Graduate School of Nursing Dissertations

Publication Date


Document Type

Dissertation, Doctoral


Graduate School of Nursing

Dissertation Committee Chair

Carol Bova


Critical Care Nursing, Critical Illness, Enteral Nutrition, Intensive Care Units, Professional Practice, Respiration, Artificial

Subject Categories

Critical Care | Critical Care Nursing


Mechanically ventilated critically ill patients treated in the intensive care unit (ICU) require enteral feedings to maintain adequate nutrition during critical illness. Delivery of adequate enteral nutrition is also critical to the recovery of critically ill patients. Enteral nutrition has been shown to decrease length of time on the ventilator, decrease length of stay and ICU and decrease mortality. Despite all the evidence regarding the benefits of enteral nutrition, critically ill patients continue to receive less than their prescribed calories and protein. Nurses are in a unique position to influence the delivery of enteral nutrition. Nursing practices that contribute to underfeeding must be identified and corrected to ensure adequate delivery of nutrients is achieved. The purpose of the study was to describe the professional practice of critical care nurses regarding enteral feeding in mechanically ventilated critically ill patients. Several barriers were identified by the participants in the study that contributed to underfeeding including inconsistent practice regarding gastric residual volume, holding feeds when changing patient position and lack of a standardized protocol for enteral feeding. Also identified in the study was the idea that nurses do not see enteral feeding as a life-saving intervention. It is not the “sexy part” of what ICU nurses do. Enteral feeding guidelines need to be developed to include those interventions that are important to nursing practice in order to increase enteral feeding times and improve patient outcomes.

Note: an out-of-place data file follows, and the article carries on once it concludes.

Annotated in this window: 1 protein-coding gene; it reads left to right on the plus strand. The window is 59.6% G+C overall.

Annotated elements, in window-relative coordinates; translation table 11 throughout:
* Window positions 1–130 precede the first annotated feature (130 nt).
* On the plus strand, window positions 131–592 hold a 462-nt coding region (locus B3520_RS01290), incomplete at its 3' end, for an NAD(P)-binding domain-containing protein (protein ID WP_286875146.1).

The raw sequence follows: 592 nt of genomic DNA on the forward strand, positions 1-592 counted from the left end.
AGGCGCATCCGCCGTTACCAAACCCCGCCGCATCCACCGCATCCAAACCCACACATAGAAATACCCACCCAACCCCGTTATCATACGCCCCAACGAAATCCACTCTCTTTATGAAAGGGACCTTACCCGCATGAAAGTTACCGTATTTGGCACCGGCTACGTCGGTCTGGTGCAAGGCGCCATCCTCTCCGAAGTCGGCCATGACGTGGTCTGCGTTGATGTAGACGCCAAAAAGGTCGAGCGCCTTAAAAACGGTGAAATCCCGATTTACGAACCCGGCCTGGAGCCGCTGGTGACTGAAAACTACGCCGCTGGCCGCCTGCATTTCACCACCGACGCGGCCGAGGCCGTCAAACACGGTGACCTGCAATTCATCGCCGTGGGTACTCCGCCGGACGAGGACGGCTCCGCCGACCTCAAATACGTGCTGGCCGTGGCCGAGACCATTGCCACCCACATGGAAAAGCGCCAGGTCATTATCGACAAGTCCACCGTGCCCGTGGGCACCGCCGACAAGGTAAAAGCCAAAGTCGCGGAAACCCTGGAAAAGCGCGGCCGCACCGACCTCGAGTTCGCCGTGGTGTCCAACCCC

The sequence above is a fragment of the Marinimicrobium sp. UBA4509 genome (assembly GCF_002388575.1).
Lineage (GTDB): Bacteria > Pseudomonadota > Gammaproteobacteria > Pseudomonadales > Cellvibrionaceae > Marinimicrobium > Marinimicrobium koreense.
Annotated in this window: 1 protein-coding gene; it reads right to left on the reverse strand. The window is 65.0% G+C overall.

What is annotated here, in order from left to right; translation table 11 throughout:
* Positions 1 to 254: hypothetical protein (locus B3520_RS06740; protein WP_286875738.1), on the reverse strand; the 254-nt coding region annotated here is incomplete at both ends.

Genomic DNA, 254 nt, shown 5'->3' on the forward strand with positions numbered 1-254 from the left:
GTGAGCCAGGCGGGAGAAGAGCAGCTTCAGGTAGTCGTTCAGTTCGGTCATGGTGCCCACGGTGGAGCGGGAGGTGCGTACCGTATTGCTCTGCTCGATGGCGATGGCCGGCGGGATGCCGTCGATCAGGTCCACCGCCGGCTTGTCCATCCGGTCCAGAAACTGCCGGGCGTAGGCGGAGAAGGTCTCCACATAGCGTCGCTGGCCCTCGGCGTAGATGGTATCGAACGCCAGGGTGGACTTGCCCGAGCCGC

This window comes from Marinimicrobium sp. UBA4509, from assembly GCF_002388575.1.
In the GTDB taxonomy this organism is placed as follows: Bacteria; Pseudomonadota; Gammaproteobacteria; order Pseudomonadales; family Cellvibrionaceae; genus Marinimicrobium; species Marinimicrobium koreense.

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© Copyright by Margaret Emmons 2014. All Rights Reserved.

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Creative Commons Attribution 4.0 License
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